Using Timers and Motion Switches to Save Power


Here are some examples of using Motion Switches and Timers of various types to make sure things are turned off when not in use.


Motion Switches

A motion switch can be used to replace an ordinary wall switch.  Once installed, it will turn on the light (or other device) only when it senses that a person is in the area. 


The ones we use have a three position switch with: an "off" position, in which the light is always off, an "auto" position in which the motion detector controls whether the light is off or on, and an "on" position in which the light is always on.  They also have a control that sets how long the light stays on after no motion is detected. 


These are quick to install, and, in our experience, work reliably.  We currently have one in the bedroom walk in closet, and one in the kitchen pantry -- these are lights we were having trouble remembering to turn off.  We plan to add more of them.

An added bonus is that if you have your hands full of stuff, you don't have to figure out how to flip the light switch with your elbow.


Be sure to turn off the circuit breaker for the wall switch before installing the new switch.


See Doug's story below for other uses.



There are a several types of timers that


Wall Switch Replacement Type Timer

These windup timers replace a standard wall switch.  To use them, you turn the timer dial to the amount of time you want.  The light or fan or whatever is on the circuit controlled by the switch/timer stays on until the timer winds down, and then shuts off.


Some homes have wall outlets that are controlled by wall switches.  These switches can be replaced by a timer switch, which will then control anything plugged into the wall outlet.  See below how Doug uses this to keep the kids from leaving stuff like TVs on.







24 Hour Timers

For things that you want to be on for a bit every day, the 24 hour dial timers with the


I have a lot of battery operated tools, and its tempting to leave the chargers plugged in with a battery in them so that when I want to use the tool, the battery will be charged up.  But, the phantom load from all of those chargers adds up -- in my case it was 19 watts.   This is about 170 KWH a year and 300 lbs of CO2 emissions just to keep the battery tools ready to go.  The payback period on the timer price is less than half a year.


I now use one of the 24 hour plug in timers to control the chargers for all of the battery operated tools in the shop.  I plug all the chargers into a power strip, and plug the power strip into the timer.  The timer is set to turn on for a bit each day -- this keeps the batteries for the tools charged up and ready to use.  When I'm not actively working on a project, I just unplug the timer -- this way all the rechargeable tool chargers are not using any power at all.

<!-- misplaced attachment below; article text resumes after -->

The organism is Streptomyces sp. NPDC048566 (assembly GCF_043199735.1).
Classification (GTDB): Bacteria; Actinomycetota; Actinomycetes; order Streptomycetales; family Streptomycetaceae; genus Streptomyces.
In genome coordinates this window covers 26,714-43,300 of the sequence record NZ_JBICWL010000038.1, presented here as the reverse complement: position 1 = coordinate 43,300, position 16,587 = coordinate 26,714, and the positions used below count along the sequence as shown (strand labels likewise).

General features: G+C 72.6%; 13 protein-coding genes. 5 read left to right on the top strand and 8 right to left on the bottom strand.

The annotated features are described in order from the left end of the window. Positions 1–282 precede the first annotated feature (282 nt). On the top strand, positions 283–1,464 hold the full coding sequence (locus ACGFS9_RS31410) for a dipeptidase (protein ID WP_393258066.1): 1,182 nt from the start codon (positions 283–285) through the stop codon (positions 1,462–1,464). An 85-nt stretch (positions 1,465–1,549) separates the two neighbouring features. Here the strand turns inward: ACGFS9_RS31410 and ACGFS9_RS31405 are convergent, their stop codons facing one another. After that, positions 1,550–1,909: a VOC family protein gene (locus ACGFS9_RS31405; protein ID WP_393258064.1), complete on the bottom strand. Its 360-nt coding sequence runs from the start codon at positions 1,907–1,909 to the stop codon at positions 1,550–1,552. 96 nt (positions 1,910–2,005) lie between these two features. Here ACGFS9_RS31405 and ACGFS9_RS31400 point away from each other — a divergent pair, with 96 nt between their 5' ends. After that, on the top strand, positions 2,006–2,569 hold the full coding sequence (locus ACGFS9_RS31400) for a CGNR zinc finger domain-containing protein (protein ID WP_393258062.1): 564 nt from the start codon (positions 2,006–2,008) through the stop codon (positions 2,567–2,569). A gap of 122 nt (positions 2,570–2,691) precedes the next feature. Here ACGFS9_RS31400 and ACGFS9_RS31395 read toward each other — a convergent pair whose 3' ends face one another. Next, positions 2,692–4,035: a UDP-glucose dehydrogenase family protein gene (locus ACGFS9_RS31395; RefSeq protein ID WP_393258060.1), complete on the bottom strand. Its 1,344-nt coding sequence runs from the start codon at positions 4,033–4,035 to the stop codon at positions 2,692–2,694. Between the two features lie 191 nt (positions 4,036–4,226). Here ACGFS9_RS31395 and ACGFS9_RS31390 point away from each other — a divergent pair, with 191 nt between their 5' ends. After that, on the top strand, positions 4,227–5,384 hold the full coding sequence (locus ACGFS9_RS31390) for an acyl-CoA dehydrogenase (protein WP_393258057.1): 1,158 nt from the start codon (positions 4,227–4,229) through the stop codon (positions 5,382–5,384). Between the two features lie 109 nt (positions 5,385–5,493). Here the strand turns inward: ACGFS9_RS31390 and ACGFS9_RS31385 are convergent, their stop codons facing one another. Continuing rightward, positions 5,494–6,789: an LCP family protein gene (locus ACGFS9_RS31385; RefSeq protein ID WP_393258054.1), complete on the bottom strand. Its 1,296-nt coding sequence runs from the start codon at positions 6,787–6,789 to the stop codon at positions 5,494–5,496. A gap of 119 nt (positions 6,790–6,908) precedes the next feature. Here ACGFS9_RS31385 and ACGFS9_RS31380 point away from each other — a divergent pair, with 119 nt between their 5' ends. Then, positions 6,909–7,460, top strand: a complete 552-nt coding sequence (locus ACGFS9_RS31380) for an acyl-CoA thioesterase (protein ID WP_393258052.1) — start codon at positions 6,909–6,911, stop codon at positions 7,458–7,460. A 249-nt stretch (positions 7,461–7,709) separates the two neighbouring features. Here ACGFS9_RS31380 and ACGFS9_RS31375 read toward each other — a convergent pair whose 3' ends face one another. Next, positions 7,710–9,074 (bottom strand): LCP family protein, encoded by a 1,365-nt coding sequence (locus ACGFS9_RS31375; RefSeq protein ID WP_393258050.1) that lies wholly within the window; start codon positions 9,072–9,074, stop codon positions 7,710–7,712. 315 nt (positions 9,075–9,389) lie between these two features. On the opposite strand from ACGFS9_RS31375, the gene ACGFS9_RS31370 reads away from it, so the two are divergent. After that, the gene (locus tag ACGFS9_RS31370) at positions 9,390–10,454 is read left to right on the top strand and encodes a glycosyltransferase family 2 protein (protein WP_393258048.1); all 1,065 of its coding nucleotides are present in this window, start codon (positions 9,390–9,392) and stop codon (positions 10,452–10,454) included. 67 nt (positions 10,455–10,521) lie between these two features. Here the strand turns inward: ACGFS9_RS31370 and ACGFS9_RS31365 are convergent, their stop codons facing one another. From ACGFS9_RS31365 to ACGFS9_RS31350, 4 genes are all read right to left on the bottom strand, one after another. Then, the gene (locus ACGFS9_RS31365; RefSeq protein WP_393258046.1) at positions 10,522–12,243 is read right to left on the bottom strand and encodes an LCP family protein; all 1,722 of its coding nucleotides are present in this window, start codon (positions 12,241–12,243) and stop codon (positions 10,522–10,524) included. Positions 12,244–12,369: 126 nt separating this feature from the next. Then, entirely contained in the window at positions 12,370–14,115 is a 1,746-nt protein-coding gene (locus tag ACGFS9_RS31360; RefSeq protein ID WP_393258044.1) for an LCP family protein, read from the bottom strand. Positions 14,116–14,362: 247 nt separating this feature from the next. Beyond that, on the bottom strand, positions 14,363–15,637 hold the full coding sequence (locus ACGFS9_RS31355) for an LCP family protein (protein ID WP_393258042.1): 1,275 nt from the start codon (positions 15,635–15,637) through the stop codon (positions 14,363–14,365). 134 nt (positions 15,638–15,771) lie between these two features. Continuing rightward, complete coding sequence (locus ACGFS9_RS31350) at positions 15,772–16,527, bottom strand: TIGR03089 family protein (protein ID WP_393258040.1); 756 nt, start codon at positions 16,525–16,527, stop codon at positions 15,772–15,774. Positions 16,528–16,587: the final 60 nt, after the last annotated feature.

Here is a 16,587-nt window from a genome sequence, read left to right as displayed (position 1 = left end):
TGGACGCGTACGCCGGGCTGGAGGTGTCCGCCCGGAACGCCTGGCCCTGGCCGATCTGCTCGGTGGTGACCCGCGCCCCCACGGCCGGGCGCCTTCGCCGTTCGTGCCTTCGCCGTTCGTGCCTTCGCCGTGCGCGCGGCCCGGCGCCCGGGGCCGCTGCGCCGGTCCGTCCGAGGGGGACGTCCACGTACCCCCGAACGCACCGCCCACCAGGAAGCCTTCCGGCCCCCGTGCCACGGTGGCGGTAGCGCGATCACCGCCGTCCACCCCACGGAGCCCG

Click on pictures to enlarge

All of the chargers plugged into power strip
just behind the chargers.  Power strip is
then plugged into the timer on the wall
just behind the left most charger.

With all the chargers at idle after fully
charging their batteries, the KillAWatt
reads a 22 watt phantom load.



Energy Saving Idea For Those Folks With Kids!

Here is a report from Doug on using timers and motion switches:

Energy Saving Idea For Those Folks With Kids!

I had an idea a while back to save on energy consumption. Anyone who has kids can attest, they leave lights on. The more I ask that they be turned off, the more frustrated I get. So I put timers on the kid's room lights. I also put motion sensing switches on the bathroom where I would most frequently find the light left on. Solved many of the times I would be running around turning lights off when the kids were nowhere to be found.

Then came the television. I would come into the play room, and the TV, xBox, VCR/DVD player..... All left on. So I put them on a power strip as suggested by many, and had the kids start turning that off. But as usual that would stay on much more often than it would be turned off. SO I thought, why not employ the same idea of the timer to the power strip? So off to Home Depot I went and got a bathroom fan timer and a plastic electric box. When I got home, I nailed the box to the entertainment center. I unplugged the power strip, and wired the switch in the power strip power cord. Bingo! Now when the kids want to watch or play games, they have to give the timer a twist. The TV and games become accessible for up to 60 minutes before having to re-set the timer.

I know it's a simple fix, but it seemingly has eliminated me having to remind the kids to turn the TV off!


Gary May 1, 2010